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Like other breathing exercises for sleep, moon breathing harnesses the connection of the breath to the parasympathetic (aka “rest and digest”) nervous system, says cardiologist and functional medicine practitioner Sanjay Bhojraj, MD. Activation of the parasympathetic nervous system relaxes the body by slowing the heart rate and reducing blood pressure. At the same time, such parasympathetic activity also tones down the sympathetic (aka “fight or flight”) nervous system, putting you in a state of calm that’s necessary for accessing deep, restorative sleep.
What is moon breathing?
An ancient Indian breathing practice called chandra bhedana pranayama in Sanskrit (which loosely translates to “moon piercing breath”), moon breathing involves breathing through the left nostril, says yoga instructor Nikita Desai, owner of Arya Yoga Studio.
The name comes from the idea in the yogic philosophy that we all have a lunar energy within the left side of our body, and a solar energy within the right side, says Ayurveda consultant and yoga, meditation, and breathwork coach Angie Tiwari, founder of yoga membership platform Unearthed. It follows that connecting to the right side allows you to tap into a fiery and uplifting energy, while connecting to the left side (e.g., with moon breathing) allows you to slow down and steady yourself, she says.
“Moon breathing is a really good [technique] to do if you’re feeling anxious, but it’s also a good one to do if you are trying to get yourself to sleep and you’re struggling with racing thoughts before bed,” says Tiwari. Indeed, anxious or stressful thoughts at night can certainly keep you up (even if you’re worried about getting enough sleep), and a breathwork exercise like moon breathing can help circumvent that stress-and-sleep-loss cycle.
What are the benefits of moon breathing for relaxation and sleep?
While moon breathing has been around for centuries, recent research supports its potential benefits for mental well-being and sleep. As noted above, moon breathing can help you chill out by activating your parasympathetic nervous system, “which is conducive to relaxation, healing, and digestion,” says Dr. Bhojraj.
According to pulmonologist and sleep medicine specialist Raj Dasgupta, MD, chief medical advisor for Sleep Advisor, “people who practice moon breathing report experiencing reduced stress, improved sleep, and a sense of calm and relaxation.”
“People who practice moon breathing report experiencing reduced stress, improved sleep, and a sense of calm and relaxation.” —Raj Dasgupta, MD, pulmonologist and sleep medicine specialist
Indeed, a small 2022 study analyzing the effects of right versus left nostril breathing on brain activity1 (via encephalographic recordings, or EEG) in 30 subjects found that when the participants engaged in left nostril breathing, their brains showed greater EEG activity in the posterior region, which has been associated with being in a relaxed, restorative state.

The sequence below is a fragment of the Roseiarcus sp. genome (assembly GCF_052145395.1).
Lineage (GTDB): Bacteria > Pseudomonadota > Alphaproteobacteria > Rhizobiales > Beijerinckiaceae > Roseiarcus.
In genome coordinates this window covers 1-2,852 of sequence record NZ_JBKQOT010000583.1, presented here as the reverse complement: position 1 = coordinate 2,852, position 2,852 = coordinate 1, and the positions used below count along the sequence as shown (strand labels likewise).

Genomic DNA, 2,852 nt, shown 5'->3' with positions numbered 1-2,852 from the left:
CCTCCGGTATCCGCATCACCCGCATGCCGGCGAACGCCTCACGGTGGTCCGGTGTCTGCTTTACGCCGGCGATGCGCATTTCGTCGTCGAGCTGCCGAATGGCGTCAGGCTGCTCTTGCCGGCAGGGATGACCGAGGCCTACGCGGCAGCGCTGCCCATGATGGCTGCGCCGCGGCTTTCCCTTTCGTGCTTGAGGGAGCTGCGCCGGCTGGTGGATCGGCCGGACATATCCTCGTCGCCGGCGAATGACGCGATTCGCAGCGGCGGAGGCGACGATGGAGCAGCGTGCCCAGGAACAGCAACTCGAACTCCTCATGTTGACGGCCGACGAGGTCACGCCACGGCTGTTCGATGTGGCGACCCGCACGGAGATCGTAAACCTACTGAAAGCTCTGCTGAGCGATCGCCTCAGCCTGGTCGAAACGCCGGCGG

The connection between left nostril breathing, or moon breathing, and relaxation has also been investigated in terms of benefits for sleep, specifically. Another small 2022 study found that among a group of 149 medical students, those who practiced left nostril breathing daily for four weeks demonstrated an improvement in self-reported sleep quality2 (based on the Pittsburgh Sleep Quality Index) as compared to a control group.
Part of the reason why moon breathing may have such a soothing effect may have to do with the reduction of air that you’re actually breathing while practicing it, says functional medicine physician Leland Stillman, MD. (After all, you’re restricting the opening through which air is flowing.) “Reducing the respiratory rate has a tendency to improve overall respiratory mechanics,” he says, contrary to hyperventilation—or essentially, breathing too much—which can trigger anxiety. (Just consider how your breathing might speed up in moments of stress.)
Reducing your breaths per minute also restricts how much carbon dioxide (CO2) you exhale, raising the CO2 level in your blood, adds Dr. Stillman. “CO2 is usually thought of as a waste, but it’s a nutrient in the sense that it opens your blood vessels and allows blood to flow around the body,” he says. By keeping more CO2 in your system, then, single nostril breathing (versus regular nasal breathing) can improve circulation, which can in turn boost your mental state.
How to try moon breathing
Part of the beauty of moon breathing is that you can use it virtually anytime, anywhere. “We get it in our head that yoga has to be 30 minutes, 45 minutes, or an hour, but even two minutes of stretching at your desk in the middle of the day is better than not moving your body at all,” says Tiwari. “When it comes to the breath, it’s even more powerful because you don’t need to roll out a yoga mat, and you don’t need to even be at your house.” It’s discreet and doesn’t require equipment or a set of skills. Meaning, you can also turn to moon breathing whenever you’re lying in bed and struggling to get to sleep.
Here’s how to practice moon breathing, according to Tiwari:
- Find a comfortable position. Place your thumb underneath your right nostril to close it off.
- Inhale through your left nostril.
- Release your thumb from your right nostril, and exhale through your nose or mouth.
- Exhale through your left nostril.
- Repeat, aiming to breathe at a steady pace with inhales and exhales of the same length.
Moon breathing is relatively easy to get the hang of, and it’s associated with noteworthy benefits. The next time you’re feeling jittery or anxious—whether before an important work presentation or first date or, yes, when your mind won’t stop racing before bed—try using chandra bhedana pranayama to your advantage.